The Impossible Burger: Good For The Environment, But Not Tastebuds

Two mini burgers with caramelized onions, mushrooms, tomatoes, lettuce and Impossible Burger patties. Fries are place on the side, in front of the burgers.
The Impossible Burger, a plant based patty that attempts to emulate the taste and texture of meat, was recently served at Claremont McKenna College’s Collins Dining Hall. (Mabel Lui • The Student Life)

The Impossible Burger aims to give consumers exactly that — the impossible. Made entirely from plants, the burger patty attempts to emulate the taste and texture of meat, while reducing the use of Earth’s dwindling natural resources.

When Claremont McKenna College’s Sustainability Fund and Collins Dining Hall collaborated to serve this Impossible Burger to students on March 29, I knew I couldn’t miss an opportunity to try “the plant-based burger that bleeds.”

Sam Becker CM ’19 and Alex Brussell CM ’19 spearheaded the event.

After watching the documentary “Racing Extinction,” Brussell became aware of “the effects that raising cattle for beef production have on climate change and ecosystem destruction,” he said.

His interest in Impossible Foods and food technology prompted him to apply for funding to host the event from the Sustainability Fund, which was created by Becker and the Environmental Affairs Committee to provide grants to support student sustainability initiatives.

It turned out that Collins was already serving the Impossible Burger, just not in burger form.

“It was mostly served as ground beef, or they would make a curry dish with it or something like that,” Brussell said.

That’s where the Sustainability Fund came in.

“The Impossible Burger, as it stands right now, is a little bit more than two times as expensive as cheap ground beef,” Brussell said. “So in order to have an event as big as the one we had, we needed to subsidize Bon Appetit on behalf of Collins to buy [the burger].”

The line for the burger was long — it circled several tables in the main seating area of Collins — but that didn’t faze me or my roommates, who are vegetarian and pescatarian.

I enjoyed the style in which the burger bar was presented, as everyone could pick their own toppings. I had my mini burgers with mushroom, onions, lettuce, and tomato, along with a side of fries.

Visually, there was no difference between the Impossible Burger and a regular beef patty. Like regular meat, it was red-brown and nicely charred on both sides.

Taste-wise, however, I am sad to report that the Impossible Burger was impossible for me to fully enjoy.

It wasn’t bad, but it wasn’t revolutionary. The well-done patty did not taste like meat, though I’m sure some people might beg to differ.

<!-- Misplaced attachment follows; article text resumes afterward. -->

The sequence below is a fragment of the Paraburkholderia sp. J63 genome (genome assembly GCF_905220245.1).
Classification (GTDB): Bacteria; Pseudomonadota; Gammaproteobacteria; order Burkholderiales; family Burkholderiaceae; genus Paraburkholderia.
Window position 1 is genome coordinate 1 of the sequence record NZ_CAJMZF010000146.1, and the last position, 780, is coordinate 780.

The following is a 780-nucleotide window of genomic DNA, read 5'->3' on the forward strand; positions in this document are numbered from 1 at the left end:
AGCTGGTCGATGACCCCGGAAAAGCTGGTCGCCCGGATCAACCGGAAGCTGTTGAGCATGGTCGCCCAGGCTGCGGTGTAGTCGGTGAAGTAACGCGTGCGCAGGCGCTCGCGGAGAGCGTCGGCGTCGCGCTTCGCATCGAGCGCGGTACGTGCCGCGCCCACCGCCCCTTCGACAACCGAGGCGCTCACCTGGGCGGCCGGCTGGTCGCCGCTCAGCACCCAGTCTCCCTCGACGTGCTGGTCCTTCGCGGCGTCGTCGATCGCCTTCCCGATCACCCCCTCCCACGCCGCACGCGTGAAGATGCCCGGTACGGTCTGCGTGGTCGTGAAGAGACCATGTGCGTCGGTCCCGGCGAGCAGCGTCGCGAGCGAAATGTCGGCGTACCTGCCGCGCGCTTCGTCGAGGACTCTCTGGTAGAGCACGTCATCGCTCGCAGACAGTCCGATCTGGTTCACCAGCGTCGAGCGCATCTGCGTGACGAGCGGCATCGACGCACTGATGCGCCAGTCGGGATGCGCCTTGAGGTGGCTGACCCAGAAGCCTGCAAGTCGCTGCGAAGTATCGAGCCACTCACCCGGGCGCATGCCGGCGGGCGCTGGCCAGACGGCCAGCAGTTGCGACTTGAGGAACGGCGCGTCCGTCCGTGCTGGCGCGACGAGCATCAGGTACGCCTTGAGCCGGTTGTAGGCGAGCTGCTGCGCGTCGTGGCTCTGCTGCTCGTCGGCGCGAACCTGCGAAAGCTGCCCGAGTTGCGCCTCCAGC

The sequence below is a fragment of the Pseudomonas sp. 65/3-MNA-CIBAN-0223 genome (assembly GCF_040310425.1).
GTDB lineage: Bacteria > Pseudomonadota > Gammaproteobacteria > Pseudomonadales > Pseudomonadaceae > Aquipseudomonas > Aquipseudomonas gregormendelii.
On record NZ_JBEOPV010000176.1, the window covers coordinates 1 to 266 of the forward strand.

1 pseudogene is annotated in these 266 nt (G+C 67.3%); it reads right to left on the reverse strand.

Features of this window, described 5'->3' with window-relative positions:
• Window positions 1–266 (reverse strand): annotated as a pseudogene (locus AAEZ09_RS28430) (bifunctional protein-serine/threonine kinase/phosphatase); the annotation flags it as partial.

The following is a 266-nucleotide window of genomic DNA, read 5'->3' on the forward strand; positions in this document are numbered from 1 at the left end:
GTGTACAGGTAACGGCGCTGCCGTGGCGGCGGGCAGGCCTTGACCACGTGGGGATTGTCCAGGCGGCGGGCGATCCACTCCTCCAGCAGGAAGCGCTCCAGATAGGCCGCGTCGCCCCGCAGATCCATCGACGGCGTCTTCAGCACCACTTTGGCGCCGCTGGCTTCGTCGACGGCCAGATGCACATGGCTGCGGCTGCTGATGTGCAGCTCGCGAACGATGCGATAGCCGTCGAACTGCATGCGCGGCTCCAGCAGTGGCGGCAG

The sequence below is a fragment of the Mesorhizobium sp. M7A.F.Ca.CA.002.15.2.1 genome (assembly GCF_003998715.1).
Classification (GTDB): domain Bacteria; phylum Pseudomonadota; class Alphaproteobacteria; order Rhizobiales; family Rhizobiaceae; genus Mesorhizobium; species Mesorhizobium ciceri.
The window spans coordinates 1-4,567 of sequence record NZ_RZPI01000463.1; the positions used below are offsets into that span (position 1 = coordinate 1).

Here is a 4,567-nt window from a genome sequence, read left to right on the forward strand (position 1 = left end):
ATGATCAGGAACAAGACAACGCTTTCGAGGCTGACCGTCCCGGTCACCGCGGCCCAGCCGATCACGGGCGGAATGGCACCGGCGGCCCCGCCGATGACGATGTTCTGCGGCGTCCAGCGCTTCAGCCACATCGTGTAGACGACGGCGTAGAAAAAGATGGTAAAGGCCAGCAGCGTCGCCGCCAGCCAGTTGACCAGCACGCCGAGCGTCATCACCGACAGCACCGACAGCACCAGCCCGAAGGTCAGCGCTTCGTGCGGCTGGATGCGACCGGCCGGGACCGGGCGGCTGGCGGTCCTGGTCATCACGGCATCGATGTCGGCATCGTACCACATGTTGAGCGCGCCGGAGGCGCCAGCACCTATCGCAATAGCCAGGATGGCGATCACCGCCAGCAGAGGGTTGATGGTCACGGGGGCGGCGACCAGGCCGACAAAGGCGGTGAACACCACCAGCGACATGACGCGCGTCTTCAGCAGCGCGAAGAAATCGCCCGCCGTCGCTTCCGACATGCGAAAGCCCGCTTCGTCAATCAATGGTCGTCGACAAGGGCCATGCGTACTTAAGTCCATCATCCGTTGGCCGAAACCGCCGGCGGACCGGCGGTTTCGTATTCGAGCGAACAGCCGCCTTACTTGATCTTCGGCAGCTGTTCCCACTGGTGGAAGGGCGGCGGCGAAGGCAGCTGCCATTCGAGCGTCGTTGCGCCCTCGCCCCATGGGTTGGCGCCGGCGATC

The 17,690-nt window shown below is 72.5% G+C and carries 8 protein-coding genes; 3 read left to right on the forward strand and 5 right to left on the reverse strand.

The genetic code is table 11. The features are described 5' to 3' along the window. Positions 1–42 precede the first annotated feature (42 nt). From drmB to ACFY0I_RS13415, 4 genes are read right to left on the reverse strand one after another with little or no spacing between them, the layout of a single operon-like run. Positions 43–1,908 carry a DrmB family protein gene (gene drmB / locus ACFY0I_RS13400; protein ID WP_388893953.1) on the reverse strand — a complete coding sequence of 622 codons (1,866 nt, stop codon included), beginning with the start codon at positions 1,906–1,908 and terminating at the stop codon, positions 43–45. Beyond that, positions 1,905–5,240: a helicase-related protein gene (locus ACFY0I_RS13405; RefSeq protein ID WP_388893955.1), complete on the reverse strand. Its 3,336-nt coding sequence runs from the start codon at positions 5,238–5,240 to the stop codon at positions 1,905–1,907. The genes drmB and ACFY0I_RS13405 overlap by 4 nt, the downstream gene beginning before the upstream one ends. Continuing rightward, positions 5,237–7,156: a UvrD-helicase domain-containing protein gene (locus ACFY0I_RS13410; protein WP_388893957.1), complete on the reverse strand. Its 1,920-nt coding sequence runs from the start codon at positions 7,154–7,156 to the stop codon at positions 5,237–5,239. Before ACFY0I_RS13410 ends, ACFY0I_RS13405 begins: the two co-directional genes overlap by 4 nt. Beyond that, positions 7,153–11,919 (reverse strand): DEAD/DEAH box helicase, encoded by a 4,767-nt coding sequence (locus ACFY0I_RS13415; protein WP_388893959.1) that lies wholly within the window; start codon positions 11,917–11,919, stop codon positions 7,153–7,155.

While condiments and toppings helped disguise the Impossible Burger as real meat, the taste of wheat — one of the ingredients of the patty — gave it away for me.

The texture was similar to a traditional beef burger, but being exposed to heat for too long (given it was served in a college dining hall) created a crunchy surface on the patty that was unexpected and somewhat unwelcome.

Gabby Jacoby SC ’21, my pescetarian roommate, went to the event because “the Impossible Burger initiative sounds really cool to me, and what they’re doing obviously is good for the environment, and [that’s] part of the reason I became vegetarian/pescatarian.”

But ultimately, the burger didn’t meet Jacoby’s expectations either.

“To me, it just tasted a bit overcooked, and I find a lot of the times, not just with Impossible Burger, but with most veggie burgers, people will overcook them because they’re not sure how to cook them,” Jacoby said.

In reading other reviews as I dealt with my disappointment, I found out that other taste-testers preferred the burger when it was cooked medium rare as opposed to well-done, because cooking it for less time produced a more mineral and meaty flavor.

While the burger I ate didn’t impress me, there’s certainly a case to be made for the environmentally friendly substitute for meat.

According to its website, the Impossible Burger “uses 95 percent less land, 74 percent less water, and creates 87 percent less greenhouse gas emissions.” 

These are commendable statistics, and I can only see the success and popularity of the Impossible Burger moving in an upward trajectory.

After all, the event was resoundingly popular. For that meal, 1,069 people ate at Collins, and on the same day last year, the dining hall only had about 450 people swipe in for dinner.

For Brussell, the main goal was to raise awareness, and “to let people know about some of the surprising statistics and the savings you get by eating the Impossible Burger over a traditional ground beef burger,” he said.

For Becker, the Impossible Burger event was also about presenting the notion of choice.

“A choice that doesn’t sacrifice the pleasure associated with meat consumption, but provides one with the peace of mind that they’re eating an ethical food and a food that is not contributing to significant climate change and other environmental issues,” Becker said.

My final verdict? I have to give props to the event organizers, who came up with an original idea that attracted meat-eaters and plant-based eaters alike.

The event was certainly successful in promoting sustainability, and I look forward to seeing more sustainable choices being made in our dining halls. (Did you know that Scripps College’s Malott Dining Hall serves the Beyond Meat burger?)

That being said, I found the burger itself to be underwhelming. I’d love to try it again, if cooked differently or to the equivalent of medium or medium rare. But if it’s going to be well-done, it’s a no from me.

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